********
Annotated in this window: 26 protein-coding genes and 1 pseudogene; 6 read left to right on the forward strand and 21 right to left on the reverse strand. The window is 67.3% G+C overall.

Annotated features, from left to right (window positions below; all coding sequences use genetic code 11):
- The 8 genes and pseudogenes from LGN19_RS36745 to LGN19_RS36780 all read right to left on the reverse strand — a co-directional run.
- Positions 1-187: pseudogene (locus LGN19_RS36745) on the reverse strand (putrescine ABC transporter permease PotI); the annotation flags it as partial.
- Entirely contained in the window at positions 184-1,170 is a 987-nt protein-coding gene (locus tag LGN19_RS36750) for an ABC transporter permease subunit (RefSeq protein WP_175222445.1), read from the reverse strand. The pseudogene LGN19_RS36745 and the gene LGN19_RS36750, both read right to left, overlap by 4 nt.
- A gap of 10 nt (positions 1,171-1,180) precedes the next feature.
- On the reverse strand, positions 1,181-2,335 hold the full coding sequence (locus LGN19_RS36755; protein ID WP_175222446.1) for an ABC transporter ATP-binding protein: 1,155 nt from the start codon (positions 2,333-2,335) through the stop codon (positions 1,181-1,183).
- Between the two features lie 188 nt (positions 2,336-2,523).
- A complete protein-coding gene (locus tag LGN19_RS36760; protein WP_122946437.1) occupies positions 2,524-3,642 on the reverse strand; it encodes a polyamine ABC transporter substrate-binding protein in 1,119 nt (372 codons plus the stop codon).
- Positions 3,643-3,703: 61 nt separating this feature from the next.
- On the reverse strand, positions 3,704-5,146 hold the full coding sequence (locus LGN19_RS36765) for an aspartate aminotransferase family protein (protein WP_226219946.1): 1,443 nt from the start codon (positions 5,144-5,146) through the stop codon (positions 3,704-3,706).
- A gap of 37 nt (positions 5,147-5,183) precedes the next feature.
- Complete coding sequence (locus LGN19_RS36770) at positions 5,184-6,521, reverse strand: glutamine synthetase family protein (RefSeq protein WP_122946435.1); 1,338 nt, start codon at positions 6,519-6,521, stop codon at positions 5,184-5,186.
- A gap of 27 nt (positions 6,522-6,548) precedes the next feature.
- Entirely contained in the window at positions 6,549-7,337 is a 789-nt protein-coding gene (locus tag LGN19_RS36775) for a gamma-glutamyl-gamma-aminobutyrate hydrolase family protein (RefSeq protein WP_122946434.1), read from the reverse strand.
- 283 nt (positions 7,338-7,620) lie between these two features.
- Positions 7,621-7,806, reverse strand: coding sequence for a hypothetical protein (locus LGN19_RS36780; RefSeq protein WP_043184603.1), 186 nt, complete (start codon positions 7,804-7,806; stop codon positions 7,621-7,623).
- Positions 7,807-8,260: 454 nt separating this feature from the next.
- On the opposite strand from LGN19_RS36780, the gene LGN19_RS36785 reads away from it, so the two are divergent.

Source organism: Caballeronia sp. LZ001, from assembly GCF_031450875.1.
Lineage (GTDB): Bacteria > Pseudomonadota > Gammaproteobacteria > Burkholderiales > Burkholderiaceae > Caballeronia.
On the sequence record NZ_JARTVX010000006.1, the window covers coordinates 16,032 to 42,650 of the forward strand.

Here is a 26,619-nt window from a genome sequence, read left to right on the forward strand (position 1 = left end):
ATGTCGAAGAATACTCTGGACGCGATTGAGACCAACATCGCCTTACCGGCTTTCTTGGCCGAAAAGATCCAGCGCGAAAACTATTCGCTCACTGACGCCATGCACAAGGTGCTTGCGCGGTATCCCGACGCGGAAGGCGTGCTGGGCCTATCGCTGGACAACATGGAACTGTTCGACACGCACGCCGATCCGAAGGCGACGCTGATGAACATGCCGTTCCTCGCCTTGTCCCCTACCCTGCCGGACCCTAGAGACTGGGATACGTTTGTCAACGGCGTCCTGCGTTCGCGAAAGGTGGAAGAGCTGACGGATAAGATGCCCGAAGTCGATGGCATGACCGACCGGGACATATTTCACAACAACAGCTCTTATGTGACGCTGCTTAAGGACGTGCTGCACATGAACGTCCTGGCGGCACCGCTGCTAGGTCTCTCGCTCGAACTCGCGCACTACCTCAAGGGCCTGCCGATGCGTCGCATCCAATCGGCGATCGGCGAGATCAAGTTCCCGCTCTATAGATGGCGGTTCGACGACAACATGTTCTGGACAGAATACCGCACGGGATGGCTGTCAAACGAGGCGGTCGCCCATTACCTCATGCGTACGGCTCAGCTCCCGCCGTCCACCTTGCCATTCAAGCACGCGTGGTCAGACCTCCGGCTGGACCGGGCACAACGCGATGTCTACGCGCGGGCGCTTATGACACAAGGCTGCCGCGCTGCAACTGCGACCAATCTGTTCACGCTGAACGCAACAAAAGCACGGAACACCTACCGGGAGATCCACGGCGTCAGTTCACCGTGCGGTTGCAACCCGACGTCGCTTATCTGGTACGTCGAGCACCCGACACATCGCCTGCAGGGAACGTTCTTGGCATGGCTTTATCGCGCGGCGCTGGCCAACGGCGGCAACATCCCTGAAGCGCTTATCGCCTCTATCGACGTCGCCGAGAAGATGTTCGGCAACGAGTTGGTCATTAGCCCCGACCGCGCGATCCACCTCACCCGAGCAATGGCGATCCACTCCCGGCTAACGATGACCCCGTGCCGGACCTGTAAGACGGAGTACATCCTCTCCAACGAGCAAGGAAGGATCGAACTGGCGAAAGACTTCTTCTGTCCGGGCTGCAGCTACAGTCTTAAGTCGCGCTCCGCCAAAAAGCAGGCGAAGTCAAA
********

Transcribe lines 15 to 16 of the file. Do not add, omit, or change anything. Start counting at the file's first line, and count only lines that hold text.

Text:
- Entirely contained in the window at positions 6,549-7,337 is a 789-nt protein-coding gene (locus tag LGN19_RS36775) for a gamma-glutamyl-gamma-aminobutyrate hydrolase family protein (RefSeq protein WP_122946434.1), read from the reverse strand.
- 283 nt (positions 7,338-7,620) lie between these two features.